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How do children with different levels of self-concept perceive their school activities?
conference contributionposted on 06.12.2017, 00:00 by X Jiang, L Prosser, Kenneth Hawkins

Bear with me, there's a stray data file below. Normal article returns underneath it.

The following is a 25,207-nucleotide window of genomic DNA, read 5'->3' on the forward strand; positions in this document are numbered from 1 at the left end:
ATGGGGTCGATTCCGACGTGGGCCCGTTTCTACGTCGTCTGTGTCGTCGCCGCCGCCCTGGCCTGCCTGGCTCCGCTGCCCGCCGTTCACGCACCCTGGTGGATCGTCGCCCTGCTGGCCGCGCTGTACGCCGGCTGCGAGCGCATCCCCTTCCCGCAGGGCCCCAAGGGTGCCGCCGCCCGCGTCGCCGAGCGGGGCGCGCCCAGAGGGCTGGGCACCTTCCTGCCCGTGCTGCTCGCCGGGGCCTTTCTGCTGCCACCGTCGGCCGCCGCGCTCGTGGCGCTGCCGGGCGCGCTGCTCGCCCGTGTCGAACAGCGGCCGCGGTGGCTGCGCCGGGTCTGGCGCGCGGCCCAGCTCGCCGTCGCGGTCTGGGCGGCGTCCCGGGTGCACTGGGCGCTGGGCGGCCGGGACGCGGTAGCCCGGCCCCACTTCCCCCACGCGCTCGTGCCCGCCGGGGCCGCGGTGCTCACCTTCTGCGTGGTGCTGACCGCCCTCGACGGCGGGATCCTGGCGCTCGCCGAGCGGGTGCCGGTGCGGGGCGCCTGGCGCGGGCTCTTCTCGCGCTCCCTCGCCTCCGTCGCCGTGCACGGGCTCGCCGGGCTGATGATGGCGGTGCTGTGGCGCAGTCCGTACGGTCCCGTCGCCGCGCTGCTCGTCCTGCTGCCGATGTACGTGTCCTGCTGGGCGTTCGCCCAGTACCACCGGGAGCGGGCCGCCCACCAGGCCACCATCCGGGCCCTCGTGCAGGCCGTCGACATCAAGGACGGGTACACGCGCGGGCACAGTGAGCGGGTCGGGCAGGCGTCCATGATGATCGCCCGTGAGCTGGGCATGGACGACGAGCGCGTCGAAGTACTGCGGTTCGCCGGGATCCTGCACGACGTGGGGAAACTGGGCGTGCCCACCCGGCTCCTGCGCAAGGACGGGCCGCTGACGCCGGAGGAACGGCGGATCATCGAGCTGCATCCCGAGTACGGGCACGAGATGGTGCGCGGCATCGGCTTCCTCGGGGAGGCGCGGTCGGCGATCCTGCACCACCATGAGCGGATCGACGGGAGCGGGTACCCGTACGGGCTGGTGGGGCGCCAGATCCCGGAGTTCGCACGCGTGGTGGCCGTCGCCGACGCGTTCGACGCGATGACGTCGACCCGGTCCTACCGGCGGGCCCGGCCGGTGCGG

The study examined children’s perceptions regarding their daily school activities. A total of 33 children aged 11 and 12 with different levels of self-concept were interviewed. The results showed that children’s contentment regarding different school activities was based on fun, enjoyment and satisfaction of their curiosity. Results also showed that children with a high level of total self-concept experienced higher levels of contentment in some of their school subjects, significantly higher in two particularly demanding subjects – mathematics and project - than their counterparts with a low level of total self-concept. Children with a high physical ability self-concept appeared to enjoy physical education and sports more than the other children. In addition, the children appeared to judge the level of importance of school subjects according to their educational, health or pragmatic value, both present and future. They were well aware of the educational value of schooling. However, the level of importance was reduced greatly in some children's eyes when the subjects carried little or not enough fun and enjoyment, particularly children with very low self-concept scores. This group appeared to be influenced by the intrinsic reward of the subjects rather than external benefits.